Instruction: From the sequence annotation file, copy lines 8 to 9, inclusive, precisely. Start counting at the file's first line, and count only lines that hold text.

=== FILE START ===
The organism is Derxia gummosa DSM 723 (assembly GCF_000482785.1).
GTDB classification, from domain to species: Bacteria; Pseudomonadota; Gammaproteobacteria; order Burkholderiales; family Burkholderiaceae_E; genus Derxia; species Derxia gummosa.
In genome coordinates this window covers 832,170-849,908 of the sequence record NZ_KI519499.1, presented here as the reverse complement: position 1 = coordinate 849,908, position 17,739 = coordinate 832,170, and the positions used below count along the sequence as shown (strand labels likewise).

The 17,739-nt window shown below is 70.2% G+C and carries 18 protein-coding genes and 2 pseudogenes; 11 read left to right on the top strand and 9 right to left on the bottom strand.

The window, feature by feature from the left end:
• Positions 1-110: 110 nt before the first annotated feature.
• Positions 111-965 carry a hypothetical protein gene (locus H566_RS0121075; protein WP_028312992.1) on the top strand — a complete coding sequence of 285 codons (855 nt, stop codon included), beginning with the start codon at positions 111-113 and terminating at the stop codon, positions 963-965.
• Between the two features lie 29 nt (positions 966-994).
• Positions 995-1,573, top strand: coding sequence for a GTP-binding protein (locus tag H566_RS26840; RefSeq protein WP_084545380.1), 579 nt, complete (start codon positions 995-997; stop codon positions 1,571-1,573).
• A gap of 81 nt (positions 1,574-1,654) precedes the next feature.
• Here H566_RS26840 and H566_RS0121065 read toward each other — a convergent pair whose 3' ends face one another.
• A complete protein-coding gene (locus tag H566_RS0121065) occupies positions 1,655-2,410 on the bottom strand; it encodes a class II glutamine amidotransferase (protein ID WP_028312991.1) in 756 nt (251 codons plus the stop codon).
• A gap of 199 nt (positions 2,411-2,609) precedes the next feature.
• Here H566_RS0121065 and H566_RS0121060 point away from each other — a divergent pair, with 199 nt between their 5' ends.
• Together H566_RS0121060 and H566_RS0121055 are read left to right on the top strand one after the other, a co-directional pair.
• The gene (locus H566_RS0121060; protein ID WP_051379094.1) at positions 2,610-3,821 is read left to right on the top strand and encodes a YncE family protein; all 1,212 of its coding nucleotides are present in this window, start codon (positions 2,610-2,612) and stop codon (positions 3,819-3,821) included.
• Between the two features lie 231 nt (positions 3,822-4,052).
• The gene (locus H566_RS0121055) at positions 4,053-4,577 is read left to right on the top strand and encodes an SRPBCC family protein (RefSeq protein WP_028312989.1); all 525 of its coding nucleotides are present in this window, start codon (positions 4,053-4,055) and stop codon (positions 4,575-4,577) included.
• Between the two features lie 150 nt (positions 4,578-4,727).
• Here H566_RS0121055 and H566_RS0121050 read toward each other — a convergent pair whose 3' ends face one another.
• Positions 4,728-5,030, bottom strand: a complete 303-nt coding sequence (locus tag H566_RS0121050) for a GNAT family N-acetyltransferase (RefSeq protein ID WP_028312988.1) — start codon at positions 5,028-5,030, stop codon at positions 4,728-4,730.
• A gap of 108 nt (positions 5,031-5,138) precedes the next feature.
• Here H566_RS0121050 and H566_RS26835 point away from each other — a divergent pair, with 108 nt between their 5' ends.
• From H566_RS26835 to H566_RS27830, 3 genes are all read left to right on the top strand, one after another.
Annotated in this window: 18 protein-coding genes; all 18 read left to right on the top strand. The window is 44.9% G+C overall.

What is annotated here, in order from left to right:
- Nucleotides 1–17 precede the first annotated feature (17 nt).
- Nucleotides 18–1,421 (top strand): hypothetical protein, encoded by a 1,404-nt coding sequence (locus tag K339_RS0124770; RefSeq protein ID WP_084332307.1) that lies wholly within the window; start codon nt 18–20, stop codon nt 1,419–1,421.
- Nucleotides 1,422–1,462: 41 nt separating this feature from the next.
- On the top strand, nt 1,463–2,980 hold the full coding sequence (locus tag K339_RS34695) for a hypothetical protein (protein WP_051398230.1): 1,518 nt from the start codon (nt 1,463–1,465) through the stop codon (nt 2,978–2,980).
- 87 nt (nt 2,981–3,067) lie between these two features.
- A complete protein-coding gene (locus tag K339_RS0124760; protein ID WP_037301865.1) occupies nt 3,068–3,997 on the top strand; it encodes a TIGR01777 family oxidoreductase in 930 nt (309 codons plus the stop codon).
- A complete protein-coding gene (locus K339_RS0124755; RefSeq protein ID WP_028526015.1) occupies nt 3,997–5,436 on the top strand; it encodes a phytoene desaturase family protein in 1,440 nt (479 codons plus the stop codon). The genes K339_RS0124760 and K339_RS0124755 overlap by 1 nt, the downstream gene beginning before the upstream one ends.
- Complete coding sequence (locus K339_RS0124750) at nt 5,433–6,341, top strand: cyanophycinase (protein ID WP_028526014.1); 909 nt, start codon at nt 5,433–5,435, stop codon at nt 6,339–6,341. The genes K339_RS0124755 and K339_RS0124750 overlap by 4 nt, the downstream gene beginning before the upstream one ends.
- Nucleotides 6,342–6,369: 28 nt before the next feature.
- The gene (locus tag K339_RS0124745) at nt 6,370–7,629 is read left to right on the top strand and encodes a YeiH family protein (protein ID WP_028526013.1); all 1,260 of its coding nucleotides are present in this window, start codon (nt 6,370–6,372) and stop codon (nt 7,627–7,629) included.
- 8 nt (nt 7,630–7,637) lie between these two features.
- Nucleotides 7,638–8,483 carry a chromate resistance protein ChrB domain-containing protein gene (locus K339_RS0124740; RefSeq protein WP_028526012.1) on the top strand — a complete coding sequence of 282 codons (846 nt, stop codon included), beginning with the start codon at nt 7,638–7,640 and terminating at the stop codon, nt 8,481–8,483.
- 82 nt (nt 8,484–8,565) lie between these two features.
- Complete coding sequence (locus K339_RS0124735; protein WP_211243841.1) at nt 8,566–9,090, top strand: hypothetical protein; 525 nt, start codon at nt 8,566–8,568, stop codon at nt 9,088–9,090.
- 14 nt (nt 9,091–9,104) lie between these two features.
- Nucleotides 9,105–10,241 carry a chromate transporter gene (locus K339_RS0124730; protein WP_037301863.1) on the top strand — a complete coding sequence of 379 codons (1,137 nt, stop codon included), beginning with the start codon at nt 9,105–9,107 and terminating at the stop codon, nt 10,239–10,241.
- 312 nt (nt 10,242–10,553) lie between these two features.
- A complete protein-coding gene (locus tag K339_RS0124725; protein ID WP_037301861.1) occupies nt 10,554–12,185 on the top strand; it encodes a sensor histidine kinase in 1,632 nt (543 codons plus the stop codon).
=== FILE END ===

• Between the two features lie 29 nt (positions 966-994).
• Positions 995-1,573, top strand: coding sequence for a GTP-binding protein (locus tag H566_RS26840; RefSeq protein WP_084545380.1), 579 nt, complete (start codon positions 995-997; stop codon positions 1,571-1,573).